All the people in charge were from Goldman Sachs.
We call it Government Goldman in the modern era.
Moore: That's because there were now numerous former Goldman executives inside the Bush Treasury Department, as there were under Clinton.
They worked as powerful lobbyists from the inside to abolish financial regulations while we paid their salaries.
Black: Treasury Secretary Paulson-- he wasn't just randomly at Goldman.
He was the guy at Goldman who got them big time into buying these exotic housing derivatives.
So he got Goldman in a huge amount of trouble.
Moore: lnsane housing derivatives had now destroyed much of Goldman's competition.
And with the Goldman boys now calling the shots inside the government, they would ensure that Goldman would end up as the kings of Wall Street when the dust settled.
Black: So the last possible people that should be giving advice to Treasury would be Goldman.
So naturally Paulson, former CEO of Goldman, puts them on.
And what advice do they end up giving?
Well, to use the taxpayers to bail out Goldman and other favored financial institutions.
Well, Secretary Paulson has submitted a simple proposal to Congress.
This is it-- three pages.
It's about $1 billion a word.
And it is quite simple.
Secretary Paulson gets the key to the treasury.
He's gonna start off by borrowing $700 billion in the name of the American people, maybe more later. And it waives all laws.
Not even court review. Pretty simple proposal.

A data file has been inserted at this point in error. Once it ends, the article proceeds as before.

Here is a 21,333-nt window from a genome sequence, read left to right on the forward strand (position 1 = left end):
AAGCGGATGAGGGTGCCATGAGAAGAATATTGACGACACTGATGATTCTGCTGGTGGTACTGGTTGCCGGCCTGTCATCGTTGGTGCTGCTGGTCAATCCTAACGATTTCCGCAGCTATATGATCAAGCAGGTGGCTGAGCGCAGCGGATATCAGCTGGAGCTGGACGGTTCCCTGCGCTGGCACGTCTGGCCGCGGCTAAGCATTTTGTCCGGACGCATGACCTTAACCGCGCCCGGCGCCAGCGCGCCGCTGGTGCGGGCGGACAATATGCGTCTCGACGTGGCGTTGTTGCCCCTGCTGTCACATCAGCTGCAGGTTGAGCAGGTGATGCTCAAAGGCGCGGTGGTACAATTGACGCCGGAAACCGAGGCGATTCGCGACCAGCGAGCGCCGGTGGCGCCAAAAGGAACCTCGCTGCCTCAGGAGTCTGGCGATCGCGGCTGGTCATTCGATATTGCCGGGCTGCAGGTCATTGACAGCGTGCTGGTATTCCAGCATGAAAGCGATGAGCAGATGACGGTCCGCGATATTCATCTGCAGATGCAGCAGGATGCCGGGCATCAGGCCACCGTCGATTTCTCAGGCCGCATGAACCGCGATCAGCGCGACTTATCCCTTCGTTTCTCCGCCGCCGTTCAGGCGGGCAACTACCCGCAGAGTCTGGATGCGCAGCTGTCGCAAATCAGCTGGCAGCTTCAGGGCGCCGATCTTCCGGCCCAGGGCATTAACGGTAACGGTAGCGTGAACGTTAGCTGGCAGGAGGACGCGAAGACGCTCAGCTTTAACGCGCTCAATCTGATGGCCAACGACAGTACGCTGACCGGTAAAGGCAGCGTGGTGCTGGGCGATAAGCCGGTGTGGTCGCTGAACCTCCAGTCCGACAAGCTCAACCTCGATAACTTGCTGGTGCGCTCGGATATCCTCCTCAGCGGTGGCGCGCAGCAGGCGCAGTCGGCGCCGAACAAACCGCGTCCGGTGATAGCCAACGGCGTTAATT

We are in a real crisis situation that could mushroom into something worse than the Great Depression.
So I saw fear. One gentleman started to cry.
People are telling us that it's going to be this gigantic calamity.
And I'm up for election in two months.
Eight weeks away from election, I don't want to make a mistake. What's the right thing to do?
Heaven help us.
If we fail to pass this I fear the worst is yet to come.
And a few members were even told that there would be martial law in America if we voted no.
They were ramming this thing down our throat.
They wanted us to vote on it right away without any kind of thoughtful analysis.
No real hearings? No real hearings.
And I wasn't aboutto--
I got cornered into voting for the lraq resolution based upon some lies that they made to me and I wasn't going to go through that again.
I will not wait on events while danger is gathering.
I will not stand by as peril draws closer and closer.
Use fear and then you get done what you want.
And they created in this window-- two months before election-- this pressure cooker.
People understand that the House of Representatives needs to pass this piece of legislation.
Mr. Speaker, my message to the American people... don't let Congress seal this Wall Street deal.
These criminals have so much political power they can shut down the normal legislative process of the highest lawmaking body in this land.